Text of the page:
“The Scream” Edvard Munch
Inspiration for The Scream
Norwegian by birth, Edvard Munch studied at the Oslo Academy with famous Norwegian artist Christian Krohg. He created the first version of The Scream in 1893 when he was about 30 years old, and made the fourth and final version of The Scream in 1910. He has described himself in a book written in 1900 as nearly going insane, like his sister Laura who was committed to a mental institution during this time period as well. Personally he discussed being pushed to his limits, and going through a very dark moment in his life.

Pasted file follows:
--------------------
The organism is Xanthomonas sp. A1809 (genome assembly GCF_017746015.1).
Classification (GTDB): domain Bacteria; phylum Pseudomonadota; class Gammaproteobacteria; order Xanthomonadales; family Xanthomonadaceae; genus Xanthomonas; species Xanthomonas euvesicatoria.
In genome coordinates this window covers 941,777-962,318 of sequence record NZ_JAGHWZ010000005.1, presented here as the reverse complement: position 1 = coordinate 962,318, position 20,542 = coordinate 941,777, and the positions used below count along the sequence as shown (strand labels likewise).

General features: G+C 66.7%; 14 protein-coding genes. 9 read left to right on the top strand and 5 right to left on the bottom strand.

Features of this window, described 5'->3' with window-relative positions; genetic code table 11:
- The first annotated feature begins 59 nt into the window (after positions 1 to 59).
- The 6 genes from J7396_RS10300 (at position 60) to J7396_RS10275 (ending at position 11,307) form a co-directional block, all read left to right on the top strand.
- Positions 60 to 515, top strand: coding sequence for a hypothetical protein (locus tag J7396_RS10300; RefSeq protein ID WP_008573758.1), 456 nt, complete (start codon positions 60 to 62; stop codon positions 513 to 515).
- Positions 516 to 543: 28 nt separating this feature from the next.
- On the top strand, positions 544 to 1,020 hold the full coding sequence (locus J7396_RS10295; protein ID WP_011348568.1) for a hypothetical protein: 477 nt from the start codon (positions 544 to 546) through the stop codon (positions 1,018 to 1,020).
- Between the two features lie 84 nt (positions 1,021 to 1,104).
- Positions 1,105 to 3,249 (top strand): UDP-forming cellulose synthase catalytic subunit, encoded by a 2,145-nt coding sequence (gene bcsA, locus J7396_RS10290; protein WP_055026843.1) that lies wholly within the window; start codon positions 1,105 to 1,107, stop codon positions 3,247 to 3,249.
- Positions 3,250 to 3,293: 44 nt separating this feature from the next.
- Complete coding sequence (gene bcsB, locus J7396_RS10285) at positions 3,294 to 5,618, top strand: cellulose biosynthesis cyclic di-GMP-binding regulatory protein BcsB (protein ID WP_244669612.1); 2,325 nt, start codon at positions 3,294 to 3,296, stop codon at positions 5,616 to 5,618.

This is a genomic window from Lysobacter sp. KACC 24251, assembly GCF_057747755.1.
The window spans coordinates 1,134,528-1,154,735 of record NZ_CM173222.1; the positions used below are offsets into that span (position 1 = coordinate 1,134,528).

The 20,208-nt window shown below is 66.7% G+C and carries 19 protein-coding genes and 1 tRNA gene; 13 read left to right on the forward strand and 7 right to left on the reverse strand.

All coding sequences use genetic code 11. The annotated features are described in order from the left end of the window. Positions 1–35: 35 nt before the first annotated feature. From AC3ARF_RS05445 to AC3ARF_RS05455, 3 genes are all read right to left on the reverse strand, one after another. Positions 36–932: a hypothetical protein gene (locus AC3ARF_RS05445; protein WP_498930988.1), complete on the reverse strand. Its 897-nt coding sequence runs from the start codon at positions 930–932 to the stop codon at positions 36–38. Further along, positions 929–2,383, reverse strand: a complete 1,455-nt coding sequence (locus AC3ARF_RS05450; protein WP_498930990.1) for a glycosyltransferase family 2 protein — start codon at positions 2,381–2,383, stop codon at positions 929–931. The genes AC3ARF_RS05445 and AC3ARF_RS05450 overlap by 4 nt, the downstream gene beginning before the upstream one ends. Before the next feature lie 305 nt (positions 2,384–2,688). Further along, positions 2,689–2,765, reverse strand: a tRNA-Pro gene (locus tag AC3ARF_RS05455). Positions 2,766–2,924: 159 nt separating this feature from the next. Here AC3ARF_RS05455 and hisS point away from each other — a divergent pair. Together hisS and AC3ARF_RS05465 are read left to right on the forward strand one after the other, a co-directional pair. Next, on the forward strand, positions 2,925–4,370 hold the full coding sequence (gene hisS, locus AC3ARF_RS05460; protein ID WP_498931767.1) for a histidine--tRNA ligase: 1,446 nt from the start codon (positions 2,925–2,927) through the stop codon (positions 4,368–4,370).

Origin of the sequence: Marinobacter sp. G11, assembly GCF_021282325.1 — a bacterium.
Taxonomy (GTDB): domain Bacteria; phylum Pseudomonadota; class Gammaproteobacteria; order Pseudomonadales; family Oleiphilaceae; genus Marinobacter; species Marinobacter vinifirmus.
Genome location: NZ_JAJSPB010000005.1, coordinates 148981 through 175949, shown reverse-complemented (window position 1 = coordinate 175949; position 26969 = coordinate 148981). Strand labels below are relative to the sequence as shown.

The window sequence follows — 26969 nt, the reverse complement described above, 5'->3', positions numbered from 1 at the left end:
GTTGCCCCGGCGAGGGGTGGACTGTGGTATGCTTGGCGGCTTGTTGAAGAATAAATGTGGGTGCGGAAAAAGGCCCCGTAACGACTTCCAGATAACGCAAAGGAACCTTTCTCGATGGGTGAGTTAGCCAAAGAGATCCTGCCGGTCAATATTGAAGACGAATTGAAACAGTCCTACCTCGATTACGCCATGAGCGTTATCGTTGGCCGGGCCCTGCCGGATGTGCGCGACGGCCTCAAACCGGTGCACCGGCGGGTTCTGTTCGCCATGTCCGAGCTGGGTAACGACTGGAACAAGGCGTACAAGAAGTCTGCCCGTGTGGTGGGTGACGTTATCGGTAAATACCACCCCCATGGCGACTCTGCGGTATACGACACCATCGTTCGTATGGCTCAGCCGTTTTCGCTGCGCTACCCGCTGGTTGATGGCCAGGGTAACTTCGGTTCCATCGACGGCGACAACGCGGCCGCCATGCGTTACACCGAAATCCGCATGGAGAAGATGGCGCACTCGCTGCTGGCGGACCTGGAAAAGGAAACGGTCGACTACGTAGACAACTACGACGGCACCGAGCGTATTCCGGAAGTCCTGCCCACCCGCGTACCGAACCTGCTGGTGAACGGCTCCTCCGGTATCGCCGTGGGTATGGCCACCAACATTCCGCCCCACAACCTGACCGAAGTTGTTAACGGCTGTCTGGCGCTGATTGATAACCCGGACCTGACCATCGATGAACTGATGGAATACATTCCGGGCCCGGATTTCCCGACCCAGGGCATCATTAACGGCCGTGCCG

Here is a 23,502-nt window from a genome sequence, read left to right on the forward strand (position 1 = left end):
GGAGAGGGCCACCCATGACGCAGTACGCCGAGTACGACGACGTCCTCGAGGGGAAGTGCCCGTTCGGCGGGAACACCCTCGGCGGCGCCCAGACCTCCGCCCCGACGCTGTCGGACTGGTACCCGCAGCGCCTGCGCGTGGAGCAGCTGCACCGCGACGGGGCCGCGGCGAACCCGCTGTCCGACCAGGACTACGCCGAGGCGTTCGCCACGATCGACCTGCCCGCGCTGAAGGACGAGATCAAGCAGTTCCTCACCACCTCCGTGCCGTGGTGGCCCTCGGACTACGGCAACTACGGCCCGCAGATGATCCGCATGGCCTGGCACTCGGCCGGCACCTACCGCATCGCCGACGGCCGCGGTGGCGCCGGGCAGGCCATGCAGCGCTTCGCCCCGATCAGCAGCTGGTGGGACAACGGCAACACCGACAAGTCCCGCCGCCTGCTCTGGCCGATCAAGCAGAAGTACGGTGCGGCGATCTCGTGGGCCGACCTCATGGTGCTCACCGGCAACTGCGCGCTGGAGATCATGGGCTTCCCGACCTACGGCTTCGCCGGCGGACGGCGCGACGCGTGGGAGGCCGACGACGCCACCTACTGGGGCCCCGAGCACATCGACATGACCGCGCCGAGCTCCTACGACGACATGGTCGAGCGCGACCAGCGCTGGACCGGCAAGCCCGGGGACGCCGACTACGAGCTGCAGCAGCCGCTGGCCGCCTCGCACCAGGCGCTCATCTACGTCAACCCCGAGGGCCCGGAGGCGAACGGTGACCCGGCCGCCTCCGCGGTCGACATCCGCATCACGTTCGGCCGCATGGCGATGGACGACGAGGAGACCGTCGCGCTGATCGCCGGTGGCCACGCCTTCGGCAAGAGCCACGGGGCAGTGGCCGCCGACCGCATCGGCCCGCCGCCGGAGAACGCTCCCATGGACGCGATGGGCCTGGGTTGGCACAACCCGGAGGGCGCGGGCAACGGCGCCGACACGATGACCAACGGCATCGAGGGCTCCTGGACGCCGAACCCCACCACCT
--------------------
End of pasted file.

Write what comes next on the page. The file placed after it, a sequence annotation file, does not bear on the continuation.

The scene of The Scream was based on a real, actual place located on the hill of Ekeberg, Norway, on a path with a safety railing. The faint city and landscape represent the view of Oslo and the Oslo Fjord. At the bottom of the Ekeberg hill was the madhouse where Edvard Munch’s sister was kept, and nearby was also a slaughterhouse. Some accounts describe that in those times you could actually hear the cries of animals being killed, as well as the cries of the mentally disturbed patients in the distance. In this setting, Edvard Munch was likely inspired by screams that he actually heard in this area, combined with his personal inner turmoil. Edvard Munch wrote in his diary that his inspiration for The Scream came from a memory of when he was walking at sunset with two friends, when he began to feel deeply tired. He stopped to rest, leaning against the railing. He felt anxious and experienced a scream that seemed to pass through all of nature. The rest is left up to an endless range of interpretations, all expressed from this one, provocative image.